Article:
Business

Moscow seeks agents of influence in Ukraine

The last time Ukrainians heard of Yevhen Murayev was when the pro-Russian former lawmaker unfurled a banner in central Kyiv last autumn with the inscription “This is our land!” Following a public outcry, it was taken down a few hours later — an indication of his dwindling political fortunes.

Murayev seemed destined to remain in obscurity until Saturday, when the UK claimed he was in line to head up a pliant Ukrainian government as part of a Russian regime change plot.

Western powers say Russian president Vladimir Putin is considering a renewed invasion of the country after massing more than 100,000 troops at the border. The US and UK have in recent days warned that Moscow might move to topple Putin’s Ukrainian counterpart, Volodymyr Zelensky, in a coup.

“We’ve been concerned and have been warning about exactly these kinds of tactics for weeks,” US secretary of state Antony Blinken said on Sunday, referring to the UK allegations. “This is very much part of the Russian playbook.”

Volodymyr Zelensky, president of Ukraine. The US and UK have warned that Moscow might try to topple him © Sergey Dolzhenko/AFP/Getty Images

But the UK allegations, for which London provided no evidence and which Russia has dismissed, struck many in Ukraine as far-fetched — including Murayev, who posted a picture of his face Photoshopped on to James Bond’s body and said the claims were “a question for Mr Bean”.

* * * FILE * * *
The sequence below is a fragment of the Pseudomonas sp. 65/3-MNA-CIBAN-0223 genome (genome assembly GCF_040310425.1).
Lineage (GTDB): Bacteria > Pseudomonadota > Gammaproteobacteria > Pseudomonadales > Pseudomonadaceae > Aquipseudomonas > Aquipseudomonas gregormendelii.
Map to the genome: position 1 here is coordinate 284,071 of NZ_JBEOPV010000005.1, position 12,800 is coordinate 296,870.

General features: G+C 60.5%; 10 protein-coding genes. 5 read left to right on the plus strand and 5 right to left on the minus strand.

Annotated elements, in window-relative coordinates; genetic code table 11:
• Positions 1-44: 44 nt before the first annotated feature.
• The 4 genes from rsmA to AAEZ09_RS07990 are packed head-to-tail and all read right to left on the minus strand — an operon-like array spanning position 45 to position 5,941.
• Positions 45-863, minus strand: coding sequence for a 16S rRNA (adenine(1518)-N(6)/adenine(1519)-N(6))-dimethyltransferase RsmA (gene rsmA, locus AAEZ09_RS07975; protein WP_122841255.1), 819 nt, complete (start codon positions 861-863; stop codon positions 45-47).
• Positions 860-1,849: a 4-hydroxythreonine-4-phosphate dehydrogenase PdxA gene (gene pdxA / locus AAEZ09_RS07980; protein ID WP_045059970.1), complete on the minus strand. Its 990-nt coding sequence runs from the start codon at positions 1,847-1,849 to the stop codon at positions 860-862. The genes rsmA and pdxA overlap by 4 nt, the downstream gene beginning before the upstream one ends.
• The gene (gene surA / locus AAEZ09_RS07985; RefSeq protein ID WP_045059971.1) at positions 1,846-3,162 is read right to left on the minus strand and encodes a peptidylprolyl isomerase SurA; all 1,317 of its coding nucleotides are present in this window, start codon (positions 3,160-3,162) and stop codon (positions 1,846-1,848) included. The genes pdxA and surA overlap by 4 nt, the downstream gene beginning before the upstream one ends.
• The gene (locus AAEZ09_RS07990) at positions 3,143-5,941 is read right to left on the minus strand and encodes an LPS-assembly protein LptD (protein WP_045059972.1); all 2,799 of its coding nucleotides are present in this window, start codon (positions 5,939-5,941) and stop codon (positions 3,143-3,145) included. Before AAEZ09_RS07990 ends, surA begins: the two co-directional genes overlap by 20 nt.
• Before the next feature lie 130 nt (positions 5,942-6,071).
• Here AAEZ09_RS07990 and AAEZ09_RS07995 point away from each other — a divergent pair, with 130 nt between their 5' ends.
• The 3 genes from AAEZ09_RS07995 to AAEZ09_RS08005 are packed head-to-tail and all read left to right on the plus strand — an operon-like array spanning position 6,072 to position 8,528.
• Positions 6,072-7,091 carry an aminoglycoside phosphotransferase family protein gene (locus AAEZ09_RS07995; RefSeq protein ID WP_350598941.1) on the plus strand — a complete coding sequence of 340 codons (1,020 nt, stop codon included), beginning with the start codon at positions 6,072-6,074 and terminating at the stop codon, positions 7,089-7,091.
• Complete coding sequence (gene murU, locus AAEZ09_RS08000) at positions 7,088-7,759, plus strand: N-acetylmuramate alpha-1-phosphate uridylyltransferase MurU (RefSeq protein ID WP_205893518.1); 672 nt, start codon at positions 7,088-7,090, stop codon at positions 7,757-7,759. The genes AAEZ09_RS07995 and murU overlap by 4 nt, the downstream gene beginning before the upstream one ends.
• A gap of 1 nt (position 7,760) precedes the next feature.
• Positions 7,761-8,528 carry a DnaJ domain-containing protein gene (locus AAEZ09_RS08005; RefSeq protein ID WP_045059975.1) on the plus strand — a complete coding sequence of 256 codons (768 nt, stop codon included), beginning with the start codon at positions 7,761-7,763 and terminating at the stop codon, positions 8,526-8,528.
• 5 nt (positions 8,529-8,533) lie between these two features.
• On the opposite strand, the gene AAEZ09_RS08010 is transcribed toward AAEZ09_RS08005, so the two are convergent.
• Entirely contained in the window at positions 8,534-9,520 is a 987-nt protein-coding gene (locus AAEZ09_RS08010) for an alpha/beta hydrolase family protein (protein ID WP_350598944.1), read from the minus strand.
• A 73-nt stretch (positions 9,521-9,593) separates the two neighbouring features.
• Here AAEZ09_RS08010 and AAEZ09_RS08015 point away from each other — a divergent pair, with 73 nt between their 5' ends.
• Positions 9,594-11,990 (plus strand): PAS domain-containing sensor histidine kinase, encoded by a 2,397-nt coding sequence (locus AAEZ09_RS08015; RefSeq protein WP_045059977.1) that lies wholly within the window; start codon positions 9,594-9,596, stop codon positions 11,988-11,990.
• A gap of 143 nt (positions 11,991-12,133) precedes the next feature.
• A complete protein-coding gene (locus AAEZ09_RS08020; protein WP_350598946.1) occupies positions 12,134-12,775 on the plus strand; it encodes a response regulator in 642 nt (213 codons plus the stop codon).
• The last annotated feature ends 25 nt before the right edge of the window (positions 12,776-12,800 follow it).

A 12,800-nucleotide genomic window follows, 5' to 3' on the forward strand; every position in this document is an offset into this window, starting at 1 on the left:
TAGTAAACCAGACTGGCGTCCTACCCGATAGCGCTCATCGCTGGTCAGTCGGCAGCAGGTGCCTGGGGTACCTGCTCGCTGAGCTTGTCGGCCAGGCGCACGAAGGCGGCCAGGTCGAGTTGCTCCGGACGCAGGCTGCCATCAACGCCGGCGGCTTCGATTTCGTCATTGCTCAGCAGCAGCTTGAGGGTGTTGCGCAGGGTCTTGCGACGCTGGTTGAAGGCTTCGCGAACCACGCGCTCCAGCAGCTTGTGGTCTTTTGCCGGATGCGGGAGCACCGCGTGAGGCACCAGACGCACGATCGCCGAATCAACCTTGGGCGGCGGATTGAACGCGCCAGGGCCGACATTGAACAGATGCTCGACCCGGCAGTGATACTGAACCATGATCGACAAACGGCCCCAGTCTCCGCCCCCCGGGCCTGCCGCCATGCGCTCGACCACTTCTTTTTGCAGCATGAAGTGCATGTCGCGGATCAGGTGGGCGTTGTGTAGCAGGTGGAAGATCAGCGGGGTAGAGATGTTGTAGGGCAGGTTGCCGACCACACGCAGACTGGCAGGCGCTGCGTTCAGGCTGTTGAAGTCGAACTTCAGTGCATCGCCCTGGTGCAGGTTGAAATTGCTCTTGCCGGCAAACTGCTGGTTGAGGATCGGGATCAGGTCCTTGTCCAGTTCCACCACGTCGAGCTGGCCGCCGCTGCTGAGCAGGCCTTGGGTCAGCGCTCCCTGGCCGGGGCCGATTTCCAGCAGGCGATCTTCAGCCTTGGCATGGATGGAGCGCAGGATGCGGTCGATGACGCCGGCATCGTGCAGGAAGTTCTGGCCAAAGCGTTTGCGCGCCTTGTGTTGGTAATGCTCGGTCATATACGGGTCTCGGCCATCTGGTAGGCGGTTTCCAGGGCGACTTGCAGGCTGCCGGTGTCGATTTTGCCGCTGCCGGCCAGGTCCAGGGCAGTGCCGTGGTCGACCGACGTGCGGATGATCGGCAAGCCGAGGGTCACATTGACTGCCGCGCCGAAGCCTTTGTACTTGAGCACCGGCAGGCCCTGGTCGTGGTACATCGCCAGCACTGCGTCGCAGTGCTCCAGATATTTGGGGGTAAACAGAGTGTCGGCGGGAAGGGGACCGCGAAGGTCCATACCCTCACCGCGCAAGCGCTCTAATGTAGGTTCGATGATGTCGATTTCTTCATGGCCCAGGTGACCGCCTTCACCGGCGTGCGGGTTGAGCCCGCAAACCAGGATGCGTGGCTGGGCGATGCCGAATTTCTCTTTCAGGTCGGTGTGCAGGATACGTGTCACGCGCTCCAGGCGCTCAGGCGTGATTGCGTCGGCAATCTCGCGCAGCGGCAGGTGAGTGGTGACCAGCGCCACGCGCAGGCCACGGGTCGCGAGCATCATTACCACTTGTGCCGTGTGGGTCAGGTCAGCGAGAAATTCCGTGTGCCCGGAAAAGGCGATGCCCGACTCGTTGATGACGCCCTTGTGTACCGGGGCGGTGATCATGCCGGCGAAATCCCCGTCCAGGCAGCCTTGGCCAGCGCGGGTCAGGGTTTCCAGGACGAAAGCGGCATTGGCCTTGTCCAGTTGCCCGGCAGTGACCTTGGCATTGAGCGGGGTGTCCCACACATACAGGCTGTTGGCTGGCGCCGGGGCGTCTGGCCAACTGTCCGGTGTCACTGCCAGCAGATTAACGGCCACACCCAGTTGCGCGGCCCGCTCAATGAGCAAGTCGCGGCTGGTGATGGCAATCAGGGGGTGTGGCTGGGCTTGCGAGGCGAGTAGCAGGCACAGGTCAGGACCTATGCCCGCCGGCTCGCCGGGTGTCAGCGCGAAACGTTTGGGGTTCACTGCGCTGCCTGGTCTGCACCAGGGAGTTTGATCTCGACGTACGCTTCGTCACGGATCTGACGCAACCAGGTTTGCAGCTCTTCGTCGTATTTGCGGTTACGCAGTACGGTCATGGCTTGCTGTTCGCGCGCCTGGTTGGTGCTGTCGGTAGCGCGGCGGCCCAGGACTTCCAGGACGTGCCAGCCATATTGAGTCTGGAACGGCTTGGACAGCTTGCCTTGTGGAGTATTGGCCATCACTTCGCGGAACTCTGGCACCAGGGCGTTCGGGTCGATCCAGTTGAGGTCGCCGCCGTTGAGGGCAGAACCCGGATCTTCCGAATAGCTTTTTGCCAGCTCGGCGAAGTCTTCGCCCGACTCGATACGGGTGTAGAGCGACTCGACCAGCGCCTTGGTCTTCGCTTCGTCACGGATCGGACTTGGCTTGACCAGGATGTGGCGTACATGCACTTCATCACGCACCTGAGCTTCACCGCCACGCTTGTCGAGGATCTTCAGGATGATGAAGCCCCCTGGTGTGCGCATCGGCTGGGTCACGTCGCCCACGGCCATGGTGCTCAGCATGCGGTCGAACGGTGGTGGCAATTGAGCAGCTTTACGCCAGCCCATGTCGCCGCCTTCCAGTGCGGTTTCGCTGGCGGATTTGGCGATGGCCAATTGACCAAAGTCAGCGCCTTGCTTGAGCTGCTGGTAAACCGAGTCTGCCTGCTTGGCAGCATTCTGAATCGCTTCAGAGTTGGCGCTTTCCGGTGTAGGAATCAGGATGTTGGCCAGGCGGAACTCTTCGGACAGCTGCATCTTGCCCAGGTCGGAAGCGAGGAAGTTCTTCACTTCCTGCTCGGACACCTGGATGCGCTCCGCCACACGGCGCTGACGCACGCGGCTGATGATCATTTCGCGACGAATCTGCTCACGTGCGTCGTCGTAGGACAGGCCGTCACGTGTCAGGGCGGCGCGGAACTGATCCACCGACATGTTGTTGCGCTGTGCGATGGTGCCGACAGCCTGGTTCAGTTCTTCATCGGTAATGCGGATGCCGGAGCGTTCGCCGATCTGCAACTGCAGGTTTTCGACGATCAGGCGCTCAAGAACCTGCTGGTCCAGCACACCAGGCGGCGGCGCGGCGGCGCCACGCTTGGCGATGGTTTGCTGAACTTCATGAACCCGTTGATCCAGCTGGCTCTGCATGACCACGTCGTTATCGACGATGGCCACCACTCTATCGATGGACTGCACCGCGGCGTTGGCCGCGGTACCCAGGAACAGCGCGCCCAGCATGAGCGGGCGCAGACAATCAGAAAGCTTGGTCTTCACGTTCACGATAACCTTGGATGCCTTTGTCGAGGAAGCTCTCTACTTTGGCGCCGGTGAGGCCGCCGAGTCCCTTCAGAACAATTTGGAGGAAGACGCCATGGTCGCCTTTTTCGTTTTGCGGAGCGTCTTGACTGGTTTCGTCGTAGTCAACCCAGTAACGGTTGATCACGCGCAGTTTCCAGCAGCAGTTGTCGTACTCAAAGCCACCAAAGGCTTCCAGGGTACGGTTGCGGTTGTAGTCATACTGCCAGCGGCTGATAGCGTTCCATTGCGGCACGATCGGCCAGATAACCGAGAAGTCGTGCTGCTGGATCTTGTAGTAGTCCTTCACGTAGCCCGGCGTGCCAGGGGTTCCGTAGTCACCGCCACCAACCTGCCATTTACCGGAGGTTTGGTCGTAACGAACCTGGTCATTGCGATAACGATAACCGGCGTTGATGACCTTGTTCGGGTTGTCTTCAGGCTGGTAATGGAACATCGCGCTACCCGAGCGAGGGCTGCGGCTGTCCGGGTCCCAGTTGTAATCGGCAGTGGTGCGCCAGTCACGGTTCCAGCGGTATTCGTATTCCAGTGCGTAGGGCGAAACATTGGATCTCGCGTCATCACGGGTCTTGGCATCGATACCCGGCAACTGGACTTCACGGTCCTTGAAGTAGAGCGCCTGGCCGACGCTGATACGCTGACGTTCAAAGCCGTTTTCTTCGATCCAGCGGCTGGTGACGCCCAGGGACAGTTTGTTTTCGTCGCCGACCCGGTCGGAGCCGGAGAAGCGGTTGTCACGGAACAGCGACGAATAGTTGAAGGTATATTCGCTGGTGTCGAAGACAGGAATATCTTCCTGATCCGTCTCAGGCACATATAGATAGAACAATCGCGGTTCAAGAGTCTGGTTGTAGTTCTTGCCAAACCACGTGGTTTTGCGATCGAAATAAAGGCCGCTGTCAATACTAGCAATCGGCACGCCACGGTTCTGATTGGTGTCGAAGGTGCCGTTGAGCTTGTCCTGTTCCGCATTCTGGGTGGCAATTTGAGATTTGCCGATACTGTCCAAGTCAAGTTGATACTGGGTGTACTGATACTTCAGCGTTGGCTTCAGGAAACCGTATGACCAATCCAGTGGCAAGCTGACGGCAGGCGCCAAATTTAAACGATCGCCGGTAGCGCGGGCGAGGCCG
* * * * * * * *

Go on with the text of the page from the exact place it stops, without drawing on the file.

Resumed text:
“If Russia really has plans to destabilise the situation in Ukraine and bring to power a pro-Russian government, then this is a poorly thought-out plan which will not be supported by Ukrainian society. Russia never understood Ukraine and it does not want to understand,” said Oleksiy Haran, head of research at the Democratic Initiatives Foundation, a Kyiv think-tank. “Russia could have such plans, but they are absolutely absurd.”

A native of the eastern city of Kharkiv, Murayev helped former prime minister Mykola Azarov escape across the border to Russia in 2014 after a revolution in Kyiv ousted the Moscow-aligned president Viktor Yanukovich.

Murayev remained in Ukraine as an MP for the successor to Yanukovych’s party, then split from it in 2016 to set up two of his own. In 2018, Russia placed him under sanctions — a move he blamed on a falling out with Viktor Medvedchuk, a Putin confidant and the Kremlin’s longstanding main political ally in Ukraine.